Open the package of yeast and sprinkle contents onto the surface of the juice. Do NOT stir.
*If you are using a different wine kit make sure you read what it says about yeast carefully.
Step 6: Primary Fermentation - Assemble Airlock & Storing
Take the rubber stopper and put in through the hole on your primary fermentors lid. You want it to be nice and tight, and not easily moved.
Now take your airlock and fill up half way with water. There is usually a mark indicating the half way point.
Put the airlock through the rubber stopper on the top of the lid, as shown in the image above.
Gently screw lid onto fermentor being careful not to shake up the yeast.
Store wine to ferment
Place fermentor in an area with a temperature of 72 F - 77 F
Leave to ferment for 7 days.
* I recommend doing another reading of your specific gravity at 5 days to make sure your wine is fermenting. After 5 days you should see bubbles/ foam and here a crackling noise when you open the lid. If you don’t see and hear this, it means something is wrong and you will more likely have to start
Step 7: Secondary Fermentation
Remove the lid from primary fermentor . Take your specific reading now. Your target is 1.010 or less.
Place your secondary fermentor below the primary fermentor and siphon the wine into it. ( As shown in pictures above ) Pump the siphon until liquid freely passes through.
Leave the thickest sediment behind, but transfer all the liquid.
Attach the airlock and screw top to your secondary fermentor. Remember to fill your airlock halfway up with water.
Leave to ferment for 12 days
Step 8: Degassing- Transfer Wine
All fermentation should be complete at this stage. You can check your specific gravity to make sure your wine is on track. Your specific gravity should be at or below 0.995. You may need to allow extra time for fermentation to finish especially if your wine making area is cooler than 72 F.
Remove the top and airlock from your secondary fermentor. Take and record specific gravity now.
Place your primary fermentor below the secondary and siphon the wine into it. (Same as step 8)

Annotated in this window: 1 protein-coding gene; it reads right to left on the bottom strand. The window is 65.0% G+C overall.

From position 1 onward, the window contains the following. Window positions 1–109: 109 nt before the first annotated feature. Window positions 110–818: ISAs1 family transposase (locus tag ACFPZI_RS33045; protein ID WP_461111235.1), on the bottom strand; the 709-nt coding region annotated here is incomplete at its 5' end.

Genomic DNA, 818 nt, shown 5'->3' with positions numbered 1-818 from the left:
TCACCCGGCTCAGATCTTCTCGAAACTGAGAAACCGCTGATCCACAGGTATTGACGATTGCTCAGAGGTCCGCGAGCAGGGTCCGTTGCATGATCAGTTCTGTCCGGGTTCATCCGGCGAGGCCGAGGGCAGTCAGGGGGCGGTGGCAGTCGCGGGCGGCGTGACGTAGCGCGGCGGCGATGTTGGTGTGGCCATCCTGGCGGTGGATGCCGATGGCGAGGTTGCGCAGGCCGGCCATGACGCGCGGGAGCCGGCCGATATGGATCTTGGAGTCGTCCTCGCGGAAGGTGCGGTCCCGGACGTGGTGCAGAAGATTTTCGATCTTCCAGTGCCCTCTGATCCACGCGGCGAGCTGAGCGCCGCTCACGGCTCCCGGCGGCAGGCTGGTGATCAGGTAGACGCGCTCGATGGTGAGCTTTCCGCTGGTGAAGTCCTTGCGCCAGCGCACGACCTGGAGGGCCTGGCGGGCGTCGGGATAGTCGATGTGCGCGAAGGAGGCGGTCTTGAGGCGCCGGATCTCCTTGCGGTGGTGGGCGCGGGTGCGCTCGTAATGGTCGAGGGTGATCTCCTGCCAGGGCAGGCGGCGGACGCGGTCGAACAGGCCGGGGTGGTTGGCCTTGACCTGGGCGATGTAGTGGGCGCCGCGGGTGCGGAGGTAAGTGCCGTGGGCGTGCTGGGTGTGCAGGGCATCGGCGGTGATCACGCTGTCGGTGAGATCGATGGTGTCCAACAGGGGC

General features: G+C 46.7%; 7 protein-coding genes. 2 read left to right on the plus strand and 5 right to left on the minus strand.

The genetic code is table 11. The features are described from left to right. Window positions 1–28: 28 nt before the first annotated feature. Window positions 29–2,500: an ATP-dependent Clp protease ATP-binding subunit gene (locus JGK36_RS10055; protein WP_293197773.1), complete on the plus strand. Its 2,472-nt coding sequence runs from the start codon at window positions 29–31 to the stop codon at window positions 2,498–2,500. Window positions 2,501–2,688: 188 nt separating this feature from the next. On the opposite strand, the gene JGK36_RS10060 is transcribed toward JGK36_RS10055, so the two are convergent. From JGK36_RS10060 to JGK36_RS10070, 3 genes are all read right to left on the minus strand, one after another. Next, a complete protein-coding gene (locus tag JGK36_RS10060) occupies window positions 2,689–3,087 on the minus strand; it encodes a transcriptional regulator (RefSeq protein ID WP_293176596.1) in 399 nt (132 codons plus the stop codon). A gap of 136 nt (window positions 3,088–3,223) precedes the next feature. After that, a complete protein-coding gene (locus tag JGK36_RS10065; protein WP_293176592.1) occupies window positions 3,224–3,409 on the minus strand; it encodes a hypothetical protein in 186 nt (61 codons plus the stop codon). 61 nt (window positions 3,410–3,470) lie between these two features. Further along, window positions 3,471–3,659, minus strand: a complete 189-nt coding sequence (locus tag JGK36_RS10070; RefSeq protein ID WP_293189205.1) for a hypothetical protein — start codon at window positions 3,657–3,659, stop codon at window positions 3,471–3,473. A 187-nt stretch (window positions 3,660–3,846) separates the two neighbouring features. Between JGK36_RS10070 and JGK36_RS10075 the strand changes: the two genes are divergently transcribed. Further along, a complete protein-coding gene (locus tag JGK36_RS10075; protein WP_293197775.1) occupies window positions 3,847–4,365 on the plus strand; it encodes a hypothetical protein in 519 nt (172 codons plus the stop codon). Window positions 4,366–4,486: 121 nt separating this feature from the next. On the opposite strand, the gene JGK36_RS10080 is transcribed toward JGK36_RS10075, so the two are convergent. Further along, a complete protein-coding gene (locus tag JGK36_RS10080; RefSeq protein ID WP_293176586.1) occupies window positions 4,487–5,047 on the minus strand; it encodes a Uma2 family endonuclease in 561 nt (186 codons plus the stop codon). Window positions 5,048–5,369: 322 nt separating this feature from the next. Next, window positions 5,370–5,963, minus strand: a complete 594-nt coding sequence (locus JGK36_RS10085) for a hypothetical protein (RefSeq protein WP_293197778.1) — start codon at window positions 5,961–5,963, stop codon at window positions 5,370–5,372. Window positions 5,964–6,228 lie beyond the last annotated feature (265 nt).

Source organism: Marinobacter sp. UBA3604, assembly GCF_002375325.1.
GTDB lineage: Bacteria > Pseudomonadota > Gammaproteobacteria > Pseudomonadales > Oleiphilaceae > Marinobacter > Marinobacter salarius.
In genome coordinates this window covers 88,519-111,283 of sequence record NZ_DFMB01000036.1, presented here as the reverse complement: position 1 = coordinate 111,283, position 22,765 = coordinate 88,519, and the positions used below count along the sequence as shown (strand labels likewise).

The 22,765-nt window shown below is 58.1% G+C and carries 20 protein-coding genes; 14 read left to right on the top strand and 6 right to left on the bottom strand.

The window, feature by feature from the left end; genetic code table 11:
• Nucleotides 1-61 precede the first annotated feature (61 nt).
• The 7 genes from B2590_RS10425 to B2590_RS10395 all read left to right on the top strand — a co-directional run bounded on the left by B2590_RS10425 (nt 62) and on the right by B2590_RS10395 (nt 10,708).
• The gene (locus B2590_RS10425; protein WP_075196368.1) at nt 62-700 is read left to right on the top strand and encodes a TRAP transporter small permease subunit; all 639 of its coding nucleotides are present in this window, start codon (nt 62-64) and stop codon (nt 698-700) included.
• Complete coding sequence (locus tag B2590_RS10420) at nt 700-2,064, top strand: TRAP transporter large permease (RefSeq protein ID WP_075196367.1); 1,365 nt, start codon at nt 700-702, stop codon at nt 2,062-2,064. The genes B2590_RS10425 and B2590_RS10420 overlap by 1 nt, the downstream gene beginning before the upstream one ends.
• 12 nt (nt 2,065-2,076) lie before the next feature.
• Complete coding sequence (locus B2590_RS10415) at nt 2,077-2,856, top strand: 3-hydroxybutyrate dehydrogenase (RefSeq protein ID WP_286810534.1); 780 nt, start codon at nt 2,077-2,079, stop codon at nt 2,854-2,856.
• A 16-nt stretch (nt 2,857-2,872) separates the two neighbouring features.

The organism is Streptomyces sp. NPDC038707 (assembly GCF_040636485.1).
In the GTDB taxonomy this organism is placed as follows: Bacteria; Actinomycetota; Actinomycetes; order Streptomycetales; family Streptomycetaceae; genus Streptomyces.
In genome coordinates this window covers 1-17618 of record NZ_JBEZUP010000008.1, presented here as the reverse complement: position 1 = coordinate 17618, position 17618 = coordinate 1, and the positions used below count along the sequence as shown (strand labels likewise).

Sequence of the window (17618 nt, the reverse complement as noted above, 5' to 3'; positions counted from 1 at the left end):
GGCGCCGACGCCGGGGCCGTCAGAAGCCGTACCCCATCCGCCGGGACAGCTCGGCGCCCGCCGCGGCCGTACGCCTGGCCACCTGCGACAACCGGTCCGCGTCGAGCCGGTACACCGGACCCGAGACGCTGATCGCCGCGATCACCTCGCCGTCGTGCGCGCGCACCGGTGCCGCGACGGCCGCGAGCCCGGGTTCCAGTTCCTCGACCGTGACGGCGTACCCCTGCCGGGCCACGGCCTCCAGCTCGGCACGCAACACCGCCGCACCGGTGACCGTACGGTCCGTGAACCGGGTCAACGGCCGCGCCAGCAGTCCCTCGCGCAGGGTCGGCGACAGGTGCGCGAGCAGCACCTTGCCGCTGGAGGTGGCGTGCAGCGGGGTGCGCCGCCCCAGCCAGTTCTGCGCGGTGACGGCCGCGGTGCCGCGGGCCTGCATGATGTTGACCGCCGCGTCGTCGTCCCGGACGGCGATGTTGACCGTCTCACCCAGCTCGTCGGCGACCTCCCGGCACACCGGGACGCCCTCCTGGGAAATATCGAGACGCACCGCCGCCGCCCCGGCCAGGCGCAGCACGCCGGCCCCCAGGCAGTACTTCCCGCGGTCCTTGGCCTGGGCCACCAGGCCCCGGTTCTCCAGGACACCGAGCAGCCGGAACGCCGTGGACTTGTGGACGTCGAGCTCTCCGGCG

Step 9: Degassing- Add Potassium Metabisulphite & Kieselsol
Open your packet of Potassium Metabisulphite and sprinkle it on the wine. Stir to mix thoroughly.
Stir the wine vigorously for a minimum of 60 seconds. This helps drives off CO2 gas.
Now open your packet of Kieselsol and pour contents into wine. Stir vigorously again for at least 60 seconds.
Replace the lid and airlock on the primary fermentor
Over the next two days, stir the wine 3-4 times per day for a minimum of 1 minute. This will drive off remaining CO2 gases.
Step 10: Stabilizing and Clearing- Add Potassium Sorbate & Chitosan
Open potassium sorbate and sprinkle onto ¼ cup of warm water. Stir to dissolve completely and then add it to wine. Stir thoroughly to mix well.
Take chitosan and shake the package. Pour contents into wine and stir thoroughly.
Top up your fermentor to the 1-gallon mark and stir to mix the water in.
Put your lid and airlock back onto your fermentor. Making sure airlock is filled halfway with water.
Leave wine to clear for six days.
Step 11: Bottling
Remove lid from fermentor and take a specific gravity reading. If it is not 0.995 or less , leave for a few more days to clear.
Siphon your wine into your secondary fermentor.( Same as in step 8 & 9)
*Take only clear wine and leave all sediment behind. This helps filter the wine.
Take your bottle filler and attach it to the end of the siphoning tube. Stick the bottle tip into the bottle and begin transferring your wine. Leave 1 inch (about two fingers) of space between the bottom of the cork and the top of the wine.
To cork your bottle, stick the cork into the corker as shown in image above. Put it over the wine bottle and push down hard with the top of the corker.
Stand bottle upright for 3 days before turning them on their side for ageing. Store bottles in a dark place with a stable cool temperature.
Mission accomplished. You can now enjoy your wine. Sip Sip.